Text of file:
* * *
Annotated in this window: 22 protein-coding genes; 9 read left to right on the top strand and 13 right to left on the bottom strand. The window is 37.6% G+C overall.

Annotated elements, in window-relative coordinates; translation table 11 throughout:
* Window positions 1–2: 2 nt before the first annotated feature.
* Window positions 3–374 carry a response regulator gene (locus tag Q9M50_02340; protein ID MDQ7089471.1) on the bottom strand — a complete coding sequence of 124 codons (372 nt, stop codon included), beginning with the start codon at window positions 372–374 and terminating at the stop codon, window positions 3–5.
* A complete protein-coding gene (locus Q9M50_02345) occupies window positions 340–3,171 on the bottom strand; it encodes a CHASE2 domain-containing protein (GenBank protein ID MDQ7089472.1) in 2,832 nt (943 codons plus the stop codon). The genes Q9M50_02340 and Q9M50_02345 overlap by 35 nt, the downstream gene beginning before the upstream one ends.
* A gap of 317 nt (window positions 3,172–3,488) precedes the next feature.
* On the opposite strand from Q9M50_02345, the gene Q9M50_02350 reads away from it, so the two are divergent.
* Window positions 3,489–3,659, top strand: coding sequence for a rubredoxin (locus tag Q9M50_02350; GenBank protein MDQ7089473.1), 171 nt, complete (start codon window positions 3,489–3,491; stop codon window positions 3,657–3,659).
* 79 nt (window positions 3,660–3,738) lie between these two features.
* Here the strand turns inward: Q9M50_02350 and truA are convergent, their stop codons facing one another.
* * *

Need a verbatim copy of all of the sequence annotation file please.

Annotated in this window: 22 protein-coding genes; 9 read left to right on the top strand and 13 right to left on the bottom strand. The window is 37.6% G+C overall.

Annotated elements, in window-relative coordinates; translation table 11 throughout:
* Window positions 1–2: 2 nt before the first annotated feature.
* Window positions 3–374 carry a response regulator gene (locus tag Q9M50_02340; protein ID MDQ7089471.1) on the bottom strand — a complete coding sequence of 124 codons (372 nt, stop codon included), beginning with the start codon at window positions 372–374 and terminating at the stop codon, window positions 3–5.
* A complete protein-coding gene (locus Q9M50_02345) occupies window positions 340–3,171 on the bottom strand; it encodes a CHASE2 domain-containing protein (GenBank protein ID MDQ7089472.1) in 2,832 nt (943 codons plus the stop codon). The genes Q9M50_02340 and Q9M50_02345 overlap by 35 nt, the downstream gene beginning before the upstream one ends.
* A gap of 317 nt (window positions 3,172–3,488) precedes the next feature.
* On the opposite strand from Q9M50_02345, the gene Q9M50_02350 reads away from it, so the two are divergent.
* Window positions 3,489–3,659, top strand: coding sequence for a rubredoxin (locus tag Q9M50_02350; GenBank protein MDQ7089473.1), 171 nt, complete (start codon window positions 3,489–3,491; stop codon window positions 3,657–3,659).
* 79 nt (window positions 3,660–3,738) lie between these two features.
* Here the strand turns inward: Q9M50_02350 and truA are convergent, their stop codons facing one another.